Tissue-specific expression and developmental regulation of the rat apolipoprotein B gene

L. A. Demmer, Marc Levin, J. Elovson, M. A. Reuben, A. J. Lusis, Jeffrey Gordon

Research output: Contribution to journalArticlepeer-review

77 Scopus citations


Expression of the apolipoprotein B (apoB) gene was examined in a variety of fetal, neonatal, and adult rat tissues by probing RNA blots with a cloned rat apoB cDNA. Among 10 adult male tissues surveyed, small intestine had the highest concentration of apoB mRNA. Its abundance in liver and adrenal gland was 40% and 0.5%, respectively, of that in small bowel, while none was detected in colon, kidney, testes, spleen, lung, heart, or brain. ApoB mRNA is as abundant in 18-day fetal liver as at any subsequent period of hepatic development. In contrast, the concentration of apoB mRNA remains low in fetal intestine until the last (21st) day of gestation, when it increases sharply to levels that are several-fold higher than in the liver. ApoB mRNA levels in fetal membranes harvested during this late gestational period were 10 times greater than in fetal liver. Since the major lipoprotein species in 19-day fetal plasma is low density lipoprotein, these observations suggest that fetal liver, and particularly its functional homologue, the yolk sac, are the principal sites of fetal lipoprotein synthesis at this stage of development. A 20-fold increase in placental apoB mRNA concentrations during the last 48 hr of pregnancy (to a level that is 50% of that encountered in fetal membrane RNA) suggests a specific role for this organ in maternal-fetal lipid transport immediately prior to parturition. Pulse-labeling experiments using 21-day fetal tissue slices showed that the liver synthesizes both apoB-100 (B-PI) and apoB-48 (B-PIII) albeit in somewhat different ratios that the adult organ. Fetal intestine produces almost exclusively the smaller apoB species, while fetal membranes and placenta synthesize only the larger peptide. The postnatal pattern of apoB mRNA accumulation is similar in liver and intestine. Profound decreases were observed during the late suckling and weaning periods, followed by an increase to adult levels. These final concentrations were similar to those encountered at birth. Analysis of these developmental changes offers an opportunity to generate testable hypothesis about the factors that modulate apoB synthesis.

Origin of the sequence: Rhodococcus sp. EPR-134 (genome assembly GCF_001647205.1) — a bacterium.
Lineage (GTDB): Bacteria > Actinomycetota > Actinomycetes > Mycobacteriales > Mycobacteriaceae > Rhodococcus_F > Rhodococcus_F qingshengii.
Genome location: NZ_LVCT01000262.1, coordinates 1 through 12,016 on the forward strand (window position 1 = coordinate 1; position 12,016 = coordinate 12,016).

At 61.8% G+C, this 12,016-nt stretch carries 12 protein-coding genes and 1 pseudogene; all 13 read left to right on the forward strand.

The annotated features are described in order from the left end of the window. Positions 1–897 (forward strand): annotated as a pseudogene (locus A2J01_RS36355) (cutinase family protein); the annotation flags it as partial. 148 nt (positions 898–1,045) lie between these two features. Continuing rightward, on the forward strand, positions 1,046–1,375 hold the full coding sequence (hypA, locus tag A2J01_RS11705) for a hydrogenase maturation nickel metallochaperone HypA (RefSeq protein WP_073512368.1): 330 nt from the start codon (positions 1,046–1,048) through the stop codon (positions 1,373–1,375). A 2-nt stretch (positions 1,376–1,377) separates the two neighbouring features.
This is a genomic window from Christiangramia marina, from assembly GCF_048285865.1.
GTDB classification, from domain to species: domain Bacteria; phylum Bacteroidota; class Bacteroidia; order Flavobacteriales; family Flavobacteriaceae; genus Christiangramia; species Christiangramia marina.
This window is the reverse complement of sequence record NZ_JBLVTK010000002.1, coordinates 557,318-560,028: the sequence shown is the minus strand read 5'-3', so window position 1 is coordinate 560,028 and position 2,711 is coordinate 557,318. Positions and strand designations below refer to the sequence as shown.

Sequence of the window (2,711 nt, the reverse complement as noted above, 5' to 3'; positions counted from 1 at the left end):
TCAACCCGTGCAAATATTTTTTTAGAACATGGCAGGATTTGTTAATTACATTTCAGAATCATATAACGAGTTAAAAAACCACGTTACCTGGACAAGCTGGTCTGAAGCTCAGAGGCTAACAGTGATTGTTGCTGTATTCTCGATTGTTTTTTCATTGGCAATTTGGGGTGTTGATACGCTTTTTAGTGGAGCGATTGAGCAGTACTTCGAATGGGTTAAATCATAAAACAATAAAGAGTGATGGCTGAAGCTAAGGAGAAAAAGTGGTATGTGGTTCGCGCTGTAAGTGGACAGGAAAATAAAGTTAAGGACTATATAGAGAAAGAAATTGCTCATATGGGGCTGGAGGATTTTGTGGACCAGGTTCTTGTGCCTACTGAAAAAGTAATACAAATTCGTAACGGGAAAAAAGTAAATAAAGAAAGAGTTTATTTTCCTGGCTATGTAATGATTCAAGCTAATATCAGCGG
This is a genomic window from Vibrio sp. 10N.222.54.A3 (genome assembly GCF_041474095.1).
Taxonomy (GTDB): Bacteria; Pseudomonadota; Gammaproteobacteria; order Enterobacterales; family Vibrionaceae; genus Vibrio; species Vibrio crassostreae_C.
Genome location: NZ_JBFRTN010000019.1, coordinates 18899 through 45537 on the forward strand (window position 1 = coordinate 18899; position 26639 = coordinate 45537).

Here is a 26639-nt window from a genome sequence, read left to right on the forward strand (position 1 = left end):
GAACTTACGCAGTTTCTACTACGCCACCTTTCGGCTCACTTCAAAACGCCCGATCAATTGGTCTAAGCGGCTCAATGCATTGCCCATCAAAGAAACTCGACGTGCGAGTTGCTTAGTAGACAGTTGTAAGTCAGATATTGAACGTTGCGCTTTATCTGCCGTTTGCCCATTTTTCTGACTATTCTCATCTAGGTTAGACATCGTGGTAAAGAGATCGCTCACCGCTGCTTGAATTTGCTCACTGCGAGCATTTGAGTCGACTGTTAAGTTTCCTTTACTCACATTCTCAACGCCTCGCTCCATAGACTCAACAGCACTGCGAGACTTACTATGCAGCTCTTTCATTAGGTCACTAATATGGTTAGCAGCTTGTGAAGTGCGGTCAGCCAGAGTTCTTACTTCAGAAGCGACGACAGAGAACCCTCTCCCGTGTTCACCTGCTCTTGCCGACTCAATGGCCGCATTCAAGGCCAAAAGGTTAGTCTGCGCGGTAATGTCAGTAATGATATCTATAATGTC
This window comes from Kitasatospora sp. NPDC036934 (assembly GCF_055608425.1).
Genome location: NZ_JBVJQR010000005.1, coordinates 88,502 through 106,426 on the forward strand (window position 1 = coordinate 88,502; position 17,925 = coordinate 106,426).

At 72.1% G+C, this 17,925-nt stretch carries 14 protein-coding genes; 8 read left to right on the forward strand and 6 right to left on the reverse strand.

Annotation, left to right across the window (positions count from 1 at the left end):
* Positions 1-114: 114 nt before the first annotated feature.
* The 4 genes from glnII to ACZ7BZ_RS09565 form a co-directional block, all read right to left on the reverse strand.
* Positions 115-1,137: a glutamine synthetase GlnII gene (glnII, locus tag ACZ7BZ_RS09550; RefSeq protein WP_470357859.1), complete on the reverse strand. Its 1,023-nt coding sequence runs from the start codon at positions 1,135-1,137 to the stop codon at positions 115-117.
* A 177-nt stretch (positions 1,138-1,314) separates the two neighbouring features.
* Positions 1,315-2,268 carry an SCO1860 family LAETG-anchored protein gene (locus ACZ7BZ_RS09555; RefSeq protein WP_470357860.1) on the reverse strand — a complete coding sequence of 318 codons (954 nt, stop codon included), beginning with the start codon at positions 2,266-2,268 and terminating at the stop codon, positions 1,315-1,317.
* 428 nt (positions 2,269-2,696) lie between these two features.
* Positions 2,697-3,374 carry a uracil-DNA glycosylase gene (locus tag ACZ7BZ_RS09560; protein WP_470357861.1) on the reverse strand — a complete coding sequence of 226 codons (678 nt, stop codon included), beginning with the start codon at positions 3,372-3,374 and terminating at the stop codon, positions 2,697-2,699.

Original languageEnglish
Pages (from-to)8102-8106
Number of pages5
JournalProceedings of the National Academy of Sciences of the United States of America
Issue number21
StatePublished - Dec 1 1986

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